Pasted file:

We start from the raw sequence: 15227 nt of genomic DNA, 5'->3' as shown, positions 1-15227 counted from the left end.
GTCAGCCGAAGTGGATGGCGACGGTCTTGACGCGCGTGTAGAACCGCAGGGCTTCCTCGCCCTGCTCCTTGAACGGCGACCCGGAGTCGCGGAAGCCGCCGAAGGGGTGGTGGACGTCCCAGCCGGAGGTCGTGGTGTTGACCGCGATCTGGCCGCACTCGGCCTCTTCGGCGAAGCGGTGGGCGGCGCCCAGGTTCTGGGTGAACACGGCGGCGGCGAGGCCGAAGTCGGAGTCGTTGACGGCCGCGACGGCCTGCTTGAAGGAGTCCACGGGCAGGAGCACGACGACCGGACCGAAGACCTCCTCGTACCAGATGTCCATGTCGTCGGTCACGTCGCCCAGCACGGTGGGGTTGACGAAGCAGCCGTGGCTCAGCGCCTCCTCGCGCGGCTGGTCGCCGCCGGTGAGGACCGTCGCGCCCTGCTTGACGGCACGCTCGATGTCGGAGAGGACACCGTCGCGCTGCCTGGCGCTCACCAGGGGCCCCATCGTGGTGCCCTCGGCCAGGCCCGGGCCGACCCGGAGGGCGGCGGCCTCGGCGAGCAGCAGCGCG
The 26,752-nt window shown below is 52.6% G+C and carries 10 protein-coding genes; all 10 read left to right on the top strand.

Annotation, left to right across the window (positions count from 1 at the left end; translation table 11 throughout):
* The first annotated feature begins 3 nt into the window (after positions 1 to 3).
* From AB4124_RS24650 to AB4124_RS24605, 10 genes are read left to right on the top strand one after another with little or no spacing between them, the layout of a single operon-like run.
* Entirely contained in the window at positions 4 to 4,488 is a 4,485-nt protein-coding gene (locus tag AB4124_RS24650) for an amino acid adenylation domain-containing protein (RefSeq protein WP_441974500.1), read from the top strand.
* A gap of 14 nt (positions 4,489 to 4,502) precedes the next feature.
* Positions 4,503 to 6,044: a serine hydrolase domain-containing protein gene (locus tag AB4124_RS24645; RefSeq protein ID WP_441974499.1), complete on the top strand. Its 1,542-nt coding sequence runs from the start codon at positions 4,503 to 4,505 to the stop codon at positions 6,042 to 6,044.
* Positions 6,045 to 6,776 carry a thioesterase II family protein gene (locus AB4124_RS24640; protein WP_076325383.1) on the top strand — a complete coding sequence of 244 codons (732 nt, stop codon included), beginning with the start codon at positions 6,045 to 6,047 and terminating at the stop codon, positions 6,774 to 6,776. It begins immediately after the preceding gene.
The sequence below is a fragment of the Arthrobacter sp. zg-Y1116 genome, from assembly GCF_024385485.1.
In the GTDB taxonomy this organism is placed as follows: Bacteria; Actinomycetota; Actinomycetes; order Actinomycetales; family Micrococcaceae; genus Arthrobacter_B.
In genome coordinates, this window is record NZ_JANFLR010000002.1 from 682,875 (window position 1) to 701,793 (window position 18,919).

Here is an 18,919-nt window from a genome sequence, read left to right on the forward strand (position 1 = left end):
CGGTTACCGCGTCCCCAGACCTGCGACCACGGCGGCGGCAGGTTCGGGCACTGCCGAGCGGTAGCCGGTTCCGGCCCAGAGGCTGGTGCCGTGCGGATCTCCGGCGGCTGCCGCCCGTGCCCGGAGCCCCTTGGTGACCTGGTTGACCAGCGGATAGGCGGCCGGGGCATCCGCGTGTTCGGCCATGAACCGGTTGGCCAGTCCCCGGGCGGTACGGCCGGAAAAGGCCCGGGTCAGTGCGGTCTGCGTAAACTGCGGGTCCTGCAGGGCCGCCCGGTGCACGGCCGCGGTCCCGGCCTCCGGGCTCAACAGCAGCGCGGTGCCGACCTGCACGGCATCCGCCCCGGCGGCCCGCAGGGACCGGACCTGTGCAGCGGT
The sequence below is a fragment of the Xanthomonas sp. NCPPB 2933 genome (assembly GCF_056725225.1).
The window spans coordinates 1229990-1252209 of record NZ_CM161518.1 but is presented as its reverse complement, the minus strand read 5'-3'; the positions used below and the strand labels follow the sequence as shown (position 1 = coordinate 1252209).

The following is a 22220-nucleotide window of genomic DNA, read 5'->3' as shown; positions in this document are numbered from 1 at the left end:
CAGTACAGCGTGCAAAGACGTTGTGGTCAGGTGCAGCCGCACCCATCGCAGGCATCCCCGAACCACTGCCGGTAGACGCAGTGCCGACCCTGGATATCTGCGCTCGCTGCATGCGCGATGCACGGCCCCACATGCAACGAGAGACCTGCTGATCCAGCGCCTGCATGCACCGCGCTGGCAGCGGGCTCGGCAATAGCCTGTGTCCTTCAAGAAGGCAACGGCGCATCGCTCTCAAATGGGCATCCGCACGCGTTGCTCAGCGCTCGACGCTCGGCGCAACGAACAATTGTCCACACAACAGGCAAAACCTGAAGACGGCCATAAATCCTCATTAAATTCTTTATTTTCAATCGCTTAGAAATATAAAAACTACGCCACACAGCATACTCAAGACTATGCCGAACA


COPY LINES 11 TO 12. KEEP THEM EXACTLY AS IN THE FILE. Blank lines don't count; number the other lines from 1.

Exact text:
The sequence below is a fragment of the Arthrobacter sp. zg-Y1116 genome, from assembly GCF_024385485.1.
In the GTDB taxonomy this organism is placed as follows: Bacteria; Actinomycetota; Actinomycetes; order Actinomycetales; family Micrococcaceae; genus Arthrobacter_B.